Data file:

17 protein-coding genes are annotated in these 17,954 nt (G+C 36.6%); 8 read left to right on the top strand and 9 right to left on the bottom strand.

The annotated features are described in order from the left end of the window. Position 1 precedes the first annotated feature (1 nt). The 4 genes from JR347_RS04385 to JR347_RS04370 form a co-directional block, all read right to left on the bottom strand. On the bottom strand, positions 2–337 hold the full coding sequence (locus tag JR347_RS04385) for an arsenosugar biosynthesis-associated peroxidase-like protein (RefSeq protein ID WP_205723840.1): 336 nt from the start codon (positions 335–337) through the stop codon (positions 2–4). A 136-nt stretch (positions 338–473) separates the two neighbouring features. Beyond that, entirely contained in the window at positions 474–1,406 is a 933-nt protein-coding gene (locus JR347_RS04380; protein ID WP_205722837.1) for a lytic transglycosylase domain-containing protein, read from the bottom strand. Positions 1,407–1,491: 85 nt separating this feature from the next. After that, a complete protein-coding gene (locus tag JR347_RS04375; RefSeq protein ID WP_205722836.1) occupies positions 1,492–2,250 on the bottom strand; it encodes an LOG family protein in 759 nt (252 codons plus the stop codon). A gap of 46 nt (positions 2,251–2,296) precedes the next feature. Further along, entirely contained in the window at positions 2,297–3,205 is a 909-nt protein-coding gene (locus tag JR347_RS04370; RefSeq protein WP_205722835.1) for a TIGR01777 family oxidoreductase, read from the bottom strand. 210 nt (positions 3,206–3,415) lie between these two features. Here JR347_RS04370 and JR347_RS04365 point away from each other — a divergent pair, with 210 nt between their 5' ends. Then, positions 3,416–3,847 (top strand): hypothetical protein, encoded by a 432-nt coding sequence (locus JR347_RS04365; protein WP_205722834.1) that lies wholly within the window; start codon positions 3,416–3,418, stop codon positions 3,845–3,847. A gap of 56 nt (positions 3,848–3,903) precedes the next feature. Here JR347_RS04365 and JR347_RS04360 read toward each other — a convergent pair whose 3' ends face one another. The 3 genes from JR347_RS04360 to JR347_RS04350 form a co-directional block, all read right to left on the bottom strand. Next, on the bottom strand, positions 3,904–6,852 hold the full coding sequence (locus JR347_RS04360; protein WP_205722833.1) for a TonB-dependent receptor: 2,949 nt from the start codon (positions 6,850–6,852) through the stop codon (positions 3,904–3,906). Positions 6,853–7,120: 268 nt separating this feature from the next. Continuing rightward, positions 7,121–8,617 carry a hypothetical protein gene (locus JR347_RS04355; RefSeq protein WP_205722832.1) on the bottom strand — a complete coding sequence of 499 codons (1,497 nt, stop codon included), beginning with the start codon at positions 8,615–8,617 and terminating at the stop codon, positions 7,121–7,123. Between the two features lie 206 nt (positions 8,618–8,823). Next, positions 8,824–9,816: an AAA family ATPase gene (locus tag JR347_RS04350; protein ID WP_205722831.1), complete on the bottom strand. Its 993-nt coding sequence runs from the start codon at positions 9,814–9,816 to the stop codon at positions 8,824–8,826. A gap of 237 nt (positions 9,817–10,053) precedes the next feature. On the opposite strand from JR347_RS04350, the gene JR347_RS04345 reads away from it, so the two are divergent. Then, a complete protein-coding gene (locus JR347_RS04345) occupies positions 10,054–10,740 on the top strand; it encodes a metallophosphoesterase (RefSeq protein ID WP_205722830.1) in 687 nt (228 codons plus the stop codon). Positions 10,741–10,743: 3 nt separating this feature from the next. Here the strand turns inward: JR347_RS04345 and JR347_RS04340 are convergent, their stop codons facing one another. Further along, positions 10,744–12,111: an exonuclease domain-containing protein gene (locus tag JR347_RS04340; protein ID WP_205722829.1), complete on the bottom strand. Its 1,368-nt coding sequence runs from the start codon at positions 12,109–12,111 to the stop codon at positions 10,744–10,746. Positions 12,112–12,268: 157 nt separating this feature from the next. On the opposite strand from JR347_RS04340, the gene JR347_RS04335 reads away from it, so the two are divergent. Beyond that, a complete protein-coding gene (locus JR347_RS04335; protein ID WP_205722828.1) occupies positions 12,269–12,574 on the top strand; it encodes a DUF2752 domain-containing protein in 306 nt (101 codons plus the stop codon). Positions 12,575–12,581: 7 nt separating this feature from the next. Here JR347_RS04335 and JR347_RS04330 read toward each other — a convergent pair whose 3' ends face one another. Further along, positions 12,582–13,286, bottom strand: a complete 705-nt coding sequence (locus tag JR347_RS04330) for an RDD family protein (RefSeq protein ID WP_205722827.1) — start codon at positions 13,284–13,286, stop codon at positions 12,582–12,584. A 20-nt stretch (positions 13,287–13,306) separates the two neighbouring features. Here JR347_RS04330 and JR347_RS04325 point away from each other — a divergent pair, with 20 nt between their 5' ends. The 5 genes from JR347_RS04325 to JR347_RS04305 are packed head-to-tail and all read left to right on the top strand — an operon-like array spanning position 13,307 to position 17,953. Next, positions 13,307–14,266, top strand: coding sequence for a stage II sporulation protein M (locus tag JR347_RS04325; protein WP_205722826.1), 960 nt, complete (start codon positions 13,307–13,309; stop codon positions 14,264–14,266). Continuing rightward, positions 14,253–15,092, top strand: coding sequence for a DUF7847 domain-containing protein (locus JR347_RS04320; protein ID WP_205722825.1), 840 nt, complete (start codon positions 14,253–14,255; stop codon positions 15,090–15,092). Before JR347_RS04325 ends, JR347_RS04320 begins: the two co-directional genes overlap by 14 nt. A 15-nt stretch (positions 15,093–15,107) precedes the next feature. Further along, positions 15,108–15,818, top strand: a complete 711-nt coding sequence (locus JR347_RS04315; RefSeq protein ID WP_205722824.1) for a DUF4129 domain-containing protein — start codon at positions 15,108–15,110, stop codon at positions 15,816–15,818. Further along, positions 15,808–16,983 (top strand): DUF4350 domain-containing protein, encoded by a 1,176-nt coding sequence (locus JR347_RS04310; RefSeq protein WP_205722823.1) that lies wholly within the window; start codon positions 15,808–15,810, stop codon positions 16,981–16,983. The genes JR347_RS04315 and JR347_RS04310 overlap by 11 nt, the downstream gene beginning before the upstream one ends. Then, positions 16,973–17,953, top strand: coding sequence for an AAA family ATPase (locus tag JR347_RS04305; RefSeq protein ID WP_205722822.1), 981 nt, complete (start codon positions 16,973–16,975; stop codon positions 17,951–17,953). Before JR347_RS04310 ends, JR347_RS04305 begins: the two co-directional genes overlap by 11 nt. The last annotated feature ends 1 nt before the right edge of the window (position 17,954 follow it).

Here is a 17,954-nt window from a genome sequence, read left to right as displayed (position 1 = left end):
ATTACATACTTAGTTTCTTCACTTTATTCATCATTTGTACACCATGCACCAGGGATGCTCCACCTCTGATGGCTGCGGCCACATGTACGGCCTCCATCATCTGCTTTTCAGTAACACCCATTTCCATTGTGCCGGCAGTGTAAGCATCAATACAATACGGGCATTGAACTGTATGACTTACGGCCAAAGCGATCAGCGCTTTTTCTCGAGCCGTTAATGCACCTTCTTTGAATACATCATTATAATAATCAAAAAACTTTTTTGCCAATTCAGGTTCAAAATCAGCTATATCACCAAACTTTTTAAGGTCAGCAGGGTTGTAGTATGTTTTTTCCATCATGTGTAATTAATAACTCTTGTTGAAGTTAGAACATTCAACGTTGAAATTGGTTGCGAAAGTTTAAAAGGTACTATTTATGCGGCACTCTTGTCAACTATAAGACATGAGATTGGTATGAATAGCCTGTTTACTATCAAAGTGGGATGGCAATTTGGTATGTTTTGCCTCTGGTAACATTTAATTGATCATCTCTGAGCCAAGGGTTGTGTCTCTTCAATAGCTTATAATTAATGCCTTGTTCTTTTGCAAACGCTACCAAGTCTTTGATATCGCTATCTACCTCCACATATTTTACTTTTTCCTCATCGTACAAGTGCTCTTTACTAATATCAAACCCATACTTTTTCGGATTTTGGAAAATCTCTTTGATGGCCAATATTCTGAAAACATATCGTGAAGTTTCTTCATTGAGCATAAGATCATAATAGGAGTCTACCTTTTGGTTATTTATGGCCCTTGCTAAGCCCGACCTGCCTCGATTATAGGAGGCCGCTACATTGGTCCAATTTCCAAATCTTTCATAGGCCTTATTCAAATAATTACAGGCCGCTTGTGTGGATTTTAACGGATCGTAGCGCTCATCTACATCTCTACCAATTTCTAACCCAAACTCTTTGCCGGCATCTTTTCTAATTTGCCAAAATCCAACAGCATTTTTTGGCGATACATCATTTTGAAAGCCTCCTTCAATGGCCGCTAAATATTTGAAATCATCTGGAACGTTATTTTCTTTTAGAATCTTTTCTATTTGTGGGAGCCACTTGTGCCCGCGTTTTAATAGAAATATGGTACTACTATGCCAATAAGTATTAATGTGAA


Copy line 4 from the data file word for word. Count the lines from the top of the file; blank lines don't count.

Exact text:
ATTACATACTTAGTTTCTTCACTTTATTCATCATTTGTACACCATGCACCAGGGATGCTCCACCTCTGATGGCTGCGGCCACATGTACGGCCTCCATCATCTGCTTTTCAGTAACACCCATTTCCATTGTGCCGGCAGTGTAAGCATCAATACAATACGGGCATTGAACTGTATGACTTACGGCCAAAGCGATCAGCGCTTTTTCTCGAGCCGTTAATGCACCTTCTTTGAATACATCATTATAATAATCAAAAAACTTTTTTGCCAATTCAGGTTCAAAATCAGCTATATCACCAAACTTTTTAAGGTCAGCAGGGTTGTAGTATGTTTTTTCCATCATGTGTAATTAATAACTCTTGTTGAAGTTAGAACATTCAACGTTGAAATTGGTTGCGAAAGTTTAAAAGGTACTATTTATGCGGCACTCTTGTCAACTATAAGACATGAGATTGGTATGAATAGCCTGTTTACTATCAAAGTGGGATGGCAATTTGGTATGTTTTGCCTCTGGTAACATTTAATTGATCATCTCTGAGCCAAGGGTTGTGTCTCTTCAATAGCTTATAATTAATGCCTTGTTCTTTTGCAAACGCTACCAAGTCTTTGATATCGCTATCTACCTCCACATATTTTACTTTTTCCTCATCGTACAAGTGCTCTTTACTAATATCAAACCCATACTTTTTCGGATTTTGGAAAATCTCTTTGATGGCCAATATTCTGAAAACATATCGTGAAGTTTCTTCATTGAGCATAAGATCATAATAGGAGTCTACCTTTTGGTTATTTATGGCCCTTGCTAAGCCCGACCTGCCTCGATTATAGGAGGCCGCTACATTGGTCCAATTTCCAAATCTTTCATAGGCCTTATTCAAATAATTACAGGCCGCTTGTGTGGATTTTAACGGATCGTAGCGCTCATCTACATCTCTACCAATTTCTAACCCAAACTCTTTGCCGGCATCTTTTCTAATTTGCCAAAATCCAACAGCATTTTTTGGCGATACATCATTTTGAAAGCCTCCTTCAATGGCCGCTAAATATTTGAAATCATCTGGAACGTTATTTTCTTTTAGAATCTTTTCTATTTGTGGGAGCCACTTGTGCCCGCGTTTTAATAGAAATATGGTACTACTATGCCAATAAGTATTAATGTGAA